Yesterday I posted a piece on Mark Steyn's article that got him hauled before the Human Rights Commission. It was meant to be a continuation of my concern over the power that the Religious Right now have in this country, especially when it comes to foreign affairs.
Canadians seem to be in a stupor, suggesting they will vote for the devil they know. I just want them to know exactly what that might mean.
I do firmly believe in freedom of speech and freedom of the press, which is why I was glad that the charges against Steyn were dropped. He might not be someone I read on a regular basis, and I'm sure he won't lose any sleep over that.
But when Stephen Harper stated that he knew he couldn't simply count on the neo-cons to keep him in power, but had to tap into the wealth and power of the theo-cons, this should raise a lot of red flags, especially with this statement: “The truth of the matter is that the real agenda and the defining issues have shifted from economic issues to social values,” he said, “so conservatives must do the same. "Arguing that the party had to come up with tough, principled stands on everything from parents’ right to spank their children to putting “hard power” behind the country’s foreign-policy commitments ... " ( Stephen Harper and the Theo-cons, The rising clout of Canada’s religious right, by Marci McDonald, October 2006)
Foreign policy should not be based on a biblical prophesy, and I've outlined this prophesy in several posts. This is something that needs to be debated extensively.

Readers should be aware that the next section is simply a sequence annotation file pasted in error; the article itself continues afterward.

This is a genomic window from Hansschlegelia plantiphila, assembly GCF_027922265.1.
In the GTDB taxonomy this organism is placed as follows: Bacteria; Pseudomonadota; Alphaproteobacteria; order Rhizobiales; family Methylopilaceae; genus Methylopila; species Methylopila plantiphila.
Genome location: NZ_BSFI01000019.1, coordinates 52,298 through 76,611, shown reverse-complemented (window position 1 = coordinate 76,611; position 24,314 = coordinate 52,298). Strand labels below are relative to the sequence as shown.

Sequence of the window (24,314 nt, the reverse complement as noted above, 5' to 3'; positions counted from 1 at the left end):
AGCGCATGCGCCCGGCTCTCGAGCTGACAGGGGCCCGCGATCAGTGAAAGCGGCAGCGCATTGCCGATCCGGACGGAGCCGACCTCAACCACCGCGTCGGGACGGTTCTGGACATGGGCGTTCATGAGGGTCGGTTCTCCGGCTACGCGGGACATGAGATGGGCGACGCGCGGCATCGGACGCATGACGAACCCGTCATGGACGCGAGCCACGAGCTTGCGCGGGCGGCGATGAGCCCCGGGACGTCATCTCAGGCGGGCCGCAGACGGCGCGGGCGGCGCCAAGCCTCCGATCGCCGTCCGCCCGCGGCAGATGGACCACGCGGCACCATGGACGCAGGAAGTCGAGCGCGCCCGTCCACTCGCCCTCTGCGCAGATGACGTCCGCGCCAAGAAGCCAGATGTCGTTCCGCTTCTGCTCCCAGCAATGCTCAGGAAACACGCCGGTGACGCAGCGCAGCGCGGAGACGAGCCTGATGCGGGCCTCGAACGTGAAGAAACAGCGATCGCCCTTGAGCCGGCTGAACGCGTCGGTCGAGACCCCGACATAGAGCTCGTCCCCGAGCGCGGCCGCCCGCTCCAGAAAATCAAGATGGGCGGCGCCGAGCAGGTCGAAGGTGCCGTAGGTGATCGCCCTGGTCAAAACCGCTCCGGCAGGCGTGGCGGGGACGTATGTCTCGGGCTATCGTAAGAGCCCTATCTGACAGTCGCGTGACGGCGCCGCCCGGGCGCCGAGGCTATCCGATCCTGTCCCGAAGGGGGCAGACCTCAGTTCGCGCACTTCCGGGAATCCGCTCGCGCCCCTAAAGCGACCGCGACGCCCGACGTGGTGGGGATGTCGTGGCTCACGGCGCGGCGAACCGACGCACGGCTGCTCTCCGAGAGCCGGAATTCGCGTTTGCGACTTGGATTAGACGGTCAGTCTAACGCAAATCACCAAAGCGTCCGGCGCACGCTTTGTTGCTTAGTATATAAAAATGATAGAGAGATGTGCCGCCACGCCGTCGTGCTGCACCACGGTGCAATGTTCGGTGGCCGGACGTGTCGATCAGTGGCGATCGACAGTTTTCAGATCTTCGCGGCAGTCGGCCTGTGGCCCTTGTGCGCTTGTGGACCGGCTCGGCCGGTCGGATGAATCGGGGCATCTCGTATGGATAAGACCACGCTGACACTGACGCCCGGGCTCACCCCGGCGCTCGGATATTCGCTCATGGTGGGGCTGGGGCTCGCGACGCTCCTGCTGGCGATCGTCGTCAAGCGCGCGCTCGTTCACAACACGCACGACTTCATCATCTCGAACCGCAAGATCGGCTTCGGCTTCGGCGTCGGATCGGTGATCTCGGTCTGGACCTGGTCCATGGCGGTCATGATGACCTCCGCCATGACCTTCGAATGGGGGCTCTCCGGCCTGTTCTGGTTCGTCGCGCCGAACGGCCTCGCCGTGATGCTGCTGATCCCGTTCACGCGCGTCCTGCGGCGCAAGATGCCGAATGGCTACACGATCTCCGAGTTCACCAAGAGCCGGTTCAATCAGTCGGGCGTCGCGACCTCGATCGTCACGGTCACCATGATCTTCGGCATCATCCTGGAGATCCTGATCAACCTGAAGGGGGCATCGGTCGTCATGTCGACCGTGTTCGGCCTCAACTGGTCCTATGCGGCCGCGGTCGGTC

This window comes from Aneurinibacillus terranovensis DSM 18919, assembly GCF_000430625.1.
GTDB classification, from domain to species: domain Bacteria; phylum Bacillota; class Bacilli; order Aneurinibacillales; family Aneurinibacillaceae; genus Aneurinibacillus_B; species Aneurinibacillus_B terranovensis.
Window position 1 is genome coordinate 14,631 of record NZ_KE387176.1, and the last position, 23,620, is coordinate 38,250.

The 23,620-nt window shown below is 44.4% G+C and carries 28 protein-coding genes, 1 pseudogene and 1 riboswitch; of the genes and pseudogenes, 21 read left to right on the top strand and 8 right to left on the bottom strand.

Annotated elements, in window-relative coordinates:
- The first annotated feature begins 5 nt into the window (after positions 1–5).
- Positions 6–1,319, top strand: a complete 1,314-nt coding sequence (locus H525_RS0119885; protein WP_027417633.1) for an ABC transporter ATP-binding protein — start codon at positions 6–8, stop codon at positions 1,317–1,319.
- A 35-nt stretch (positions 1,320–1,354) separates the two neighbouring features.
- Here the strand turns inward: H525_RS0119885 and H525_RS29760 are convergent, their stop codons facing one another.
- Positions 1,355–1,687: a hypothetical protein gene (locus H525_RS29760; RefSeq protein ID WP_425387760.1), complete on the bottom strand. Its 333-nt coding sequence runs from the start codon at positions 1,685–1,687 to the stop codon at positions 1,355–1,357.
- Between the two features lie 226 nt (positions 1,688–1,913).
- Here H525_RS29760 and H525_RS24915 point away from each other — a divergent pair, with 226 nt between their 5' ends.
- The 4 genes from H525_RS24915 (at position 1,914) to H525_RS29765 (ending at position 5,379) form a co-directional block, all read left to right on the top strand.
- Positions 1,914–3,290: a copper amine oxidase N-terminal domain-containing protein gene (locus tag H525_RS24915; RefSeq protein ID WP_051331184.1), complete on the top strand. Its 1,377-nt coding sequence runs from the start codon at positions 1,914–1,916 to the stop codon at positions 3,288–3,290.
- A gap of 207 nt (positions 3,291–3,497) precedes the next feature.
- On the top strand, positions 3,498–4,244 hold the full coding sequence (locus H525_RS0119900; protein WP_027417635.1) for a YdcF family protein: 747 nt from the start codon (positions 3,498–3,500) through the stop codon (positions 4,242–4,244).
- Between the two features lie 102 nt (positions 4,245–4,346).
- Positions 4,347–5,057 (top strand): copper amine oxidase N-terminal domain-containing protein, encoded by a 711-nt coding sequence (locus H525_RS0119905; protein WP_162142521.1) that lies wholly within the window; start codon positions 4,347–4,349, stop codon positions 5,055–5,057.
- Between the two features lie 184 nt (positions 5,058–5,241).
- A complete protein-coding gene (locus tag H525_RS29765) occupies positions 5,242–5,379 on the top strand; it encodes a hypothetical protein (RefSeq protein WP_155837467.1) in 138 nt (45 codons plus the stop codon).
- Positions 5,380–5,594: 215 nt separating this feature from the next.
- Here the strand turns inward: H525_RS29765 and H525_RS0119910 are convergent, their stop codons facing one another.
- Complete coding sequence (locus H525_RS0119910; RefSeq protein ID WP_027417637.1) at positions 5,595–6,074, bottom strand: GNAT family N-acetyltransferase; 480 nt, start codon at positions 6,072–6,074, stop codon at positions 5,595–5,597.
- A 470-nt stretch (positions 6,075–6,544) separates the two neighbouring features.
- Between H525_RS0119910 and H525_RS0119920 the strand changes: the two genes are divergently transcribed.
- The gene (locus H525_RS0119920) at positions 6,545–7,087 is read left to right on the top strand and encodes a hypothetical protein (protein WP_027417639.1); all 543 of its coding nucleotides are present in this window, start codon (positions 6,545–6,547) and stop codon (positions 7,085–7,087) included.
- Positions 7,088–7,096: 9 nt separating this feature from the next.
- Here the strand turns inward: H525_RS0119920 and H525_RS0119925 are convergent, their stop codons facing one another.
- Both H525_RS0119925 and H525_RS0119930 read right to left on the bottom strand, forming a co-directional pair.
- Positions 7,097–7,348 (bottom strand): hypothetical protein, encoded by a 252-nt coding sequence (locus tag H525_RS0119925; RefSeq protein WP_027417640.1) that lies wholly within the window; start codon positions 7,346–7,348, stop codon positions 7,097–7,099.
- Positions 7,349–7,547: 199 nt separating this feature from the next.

In my post, I did question why the Religious Right rallied behind Mr. Steyn, then linked to a column by Star columnist Haroon Siddiqui , where he claimed; "The subtext here is Muslims." (not in relation to Steyn but Human Rights Commissions)
If this was simply about freedom of speech, then why did they not come to the aid of Lesley Hughes, when she was brutally attacked by Peter Kent, over an article she had written several years ago? Should she not enjoy freedom of speech or freedom of the press? Should I not?
As I have stated in all my postings, this is not about attacking some one's religion. However, once these religious groups enter the political arena, they have to accept that they will be subjected to all aspects of political debate and discourse. They can't use their religion as a shield, and I don't believe they should receive tax breaks as religious organizations, once they cross the line and actively campaign for a single party.
Fundamentalism is absolute, and not open to debate; but the majority of Canadians are not fundamentalists, so where does that leave us, if our Prime Minster and a good portion of his caucus are? If the Religious Right are part of his infrastructure for the 'right-wing revolution', then I have a right to say that I think his architects lack vision and are destroying the Canadian scene.